The logo of the day in Raymond James Stadium
TAMPA, Fla. — The last time Iowa had won a bowl game, it did so with a lightning bolt of a 56-yard pass that erased the team’s short-circuitry in that game’s fourth-quarter.
The 30-25 win over LSU in Orlando four years ago souped up hype for 2005 that never came close to fruition. It was the last thing to happen to the Hawkeyes’ program that was both big and good, until this season.
On the first day of January 2009, Iowa won a bowl against another SEC team. It wasn’t by plucking it out of the sky with a last-second miracle, but by using 60 minutes of substance. Rock-solid substance.
It won’t make the kind of instant lore that Drew Tate-to-Warren Holloway created, and it won’t become a poster that will hang on walls of rec rooms in Iowa homes for decades.
But you know what? It’s better.
The Hawkeyes brought Hawkeye football to Raymond James Stadium Thursday, at the expense of a completely outmanned, outworked South Carolina squad. The score was 31-10. The game was over well before halftime.
Iowa didn’t surprise Steve Spurrier’s team a bit with what it did on either side of the ball. It just did it. And did it, and did it, and did it.
It was Kirk Ferentz football. It was Hawkeye football. Like all programs, Iowa’s is a fragile ecosystem. But when Ferentz’s players are the right ones and of the right minds, as they were in 2001 through 2004, the system works.
“We had a dip at the end of the 2006 season,” Ferentz said after Thursday’s triumph. “I’ve said many times on record that it’s probably the toughest six weeks I’ve gone through.”
Iowa went from 5-1 to 6-6 that fall, losing its last five Big Ten games. It began a two-year run of genuinely mediocre football accompanied by off-field problems that were far worse than the losing. Ferentz made a lot of most-overpaid coaches’ lists. His name and “hot seat” shared a lot of sentences.
Back in Iowa, you no longer saw a halo over the coach’s head. It looked like we might be watching a man spinning his wheels as some of his players tarnished the reputation of the program and university with some bad trouble away from the stadium.
So what did Ferentz do? Fire some assistants, abandon his beliefs, turn away from the core of who he was and what he had established in search of a quick fix?
Nah. The guy is old-school in a lot of ways, and dealing with problems with common sense and focus rather than throwing people under a bus is one of them. Getting players to represent their school better on and off the gridiron was another.
It sounds like cornball stuff, sure. But it is Iowa, after all.
The Hawkeyes were 3-3 halfway through this regular-season. Why no blame-games from players? Why no cave-in from a team that knew too well what it was like to see a season disintegrate?
“I think it’s just been responding,” said senior center Rob Bruggeman, the subject of quarterback Rick Stanzi’s raves (”Great line calls. He makes everything easier.”) after the game.
“You never focus on the negative and just try to turn it into a positive,” Bruggeman said. “We had a stretch where we lost three games in the middle of the season, and there was never a negative attitude in the locker room. Nobody was pointing fingers.
“I think it started in the off-season. We came together as a team, decided we weren’t going to get down on each other, we were going to stay positive the whole season. We just focused on that.”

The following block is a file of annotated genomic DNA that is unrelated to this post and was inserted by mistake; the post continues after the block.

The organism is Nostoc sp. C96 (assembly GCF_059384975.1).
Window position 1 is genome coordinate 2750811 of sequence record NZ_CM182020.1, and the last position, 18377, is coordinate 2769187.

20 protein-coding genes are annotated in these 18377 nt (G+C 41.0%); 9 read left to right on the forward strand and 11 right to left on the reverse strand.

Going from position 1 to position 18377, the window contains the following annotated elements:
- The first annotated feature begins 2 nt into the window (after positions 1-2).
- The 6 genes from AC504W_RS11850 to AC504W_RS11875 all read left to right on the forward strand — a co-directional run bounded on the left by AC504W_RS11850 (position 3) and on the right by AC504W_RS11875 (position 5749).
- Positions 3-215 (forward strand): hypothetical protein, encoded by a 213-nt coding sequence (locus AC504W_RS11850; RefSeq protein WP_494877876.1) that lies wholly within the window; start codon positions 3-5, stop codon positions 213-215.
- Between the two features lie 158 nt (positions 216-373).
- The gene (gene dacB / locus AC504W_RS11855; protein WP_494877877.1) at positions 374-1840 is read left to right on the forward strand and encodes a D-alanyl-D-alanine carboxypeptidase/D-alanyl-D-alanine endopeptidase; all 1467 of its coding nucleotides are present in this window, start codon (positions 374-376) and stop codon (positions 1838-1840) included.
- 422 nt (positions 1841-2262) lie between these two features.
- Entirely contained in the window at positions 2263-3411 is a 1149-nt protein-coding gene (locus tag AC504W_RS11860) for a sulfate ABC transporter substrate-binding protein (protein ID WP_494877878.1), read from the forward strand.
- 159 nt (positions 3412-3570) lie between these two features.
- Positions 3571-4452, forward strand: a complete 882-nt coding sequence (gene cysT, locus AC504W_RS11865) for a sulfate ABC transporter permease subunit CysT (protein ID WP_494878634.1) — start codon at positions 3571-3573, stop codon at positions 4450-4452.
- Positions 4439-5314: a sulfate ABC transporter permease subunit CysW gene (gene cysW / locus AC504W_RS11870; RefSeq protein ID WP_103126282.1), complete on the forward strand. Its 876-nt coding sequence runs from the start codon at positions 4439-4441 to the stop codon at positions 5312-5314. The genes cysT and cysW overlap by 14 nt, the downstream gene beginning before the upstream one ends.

The right attitude requires putting in the work, 12 months per year. Iowa has always had to labor harder than many BCS conference programs to reach the Top 25. That has to be something that is understood and embraced. But it’s tough to pull off, anywhere.
“It takes a lot of work,” said another stellar senior Hawkeye offensive lineman, Seth Olsen. He sat on a chair in the bowels of the stadium Thursday and quietly basked in the satisfaction of a game well played and a year well spent.
“Hard work beats talent when talent doesn’t work hard,” Olsen said. ““That’s one of the quotes in our program. That’s obviously true for us.”
Credit from one Hawkeye to another flowed like Gatorade after the game.
“Our offensive line came together tremendously since last year,” said senior Brandon Myers, who will probably become another Iowa tight end to graduate to the NFL. “I knew that right away in camp. Shonn wouldn’t have done what he did without this group.”
Ah yes, Shonn. That’s Shonn Greene. You know him. The nation got introduced to him too late for a trip to the Heisman Trophy ceremony, but he was everybody’s All-America.
Greene was Greene again Thursday. The yards, the first-downs, the bludgeoning of a defense, and a ninth Iowa win. Then he announced he was turning pro. It was decent of him, really, to say it now and let everyone move on right away.
For the umpteenth time, Greene praised his blockers. He took it beyond that at the team’s postseason banquet last month, asking Iowa’s offensive linemen to join him when he received his team co-MVP award.
“Phenomenal,” Olsen said about Greene.
That covers it in a word, but Olsen added: “He flatters us. He made us look good this year, too.”
Oh, Iowa’s defense had a rather productive season itself, allowing a mere 13 points and 94 rushing yards per game and bowing out with domination over a Steve Spurrier-coached offense.
“It’s been a great year,” Ferentz said. “I just told the team I can’t remember one that was more enjoyable. That includes the championship years. This was a championship in its own right. It feels pretty good.
“This is a team I’ll remember for a long time.”
This was a football team again. Hawkeye football is again substantial.
Iowa probably won’t be ranked higher than 20th in next week’s final AP poll. But are there as many as 10 teams in the nation that are better?
I don’t think so. South Carolina probably doesn’t, either.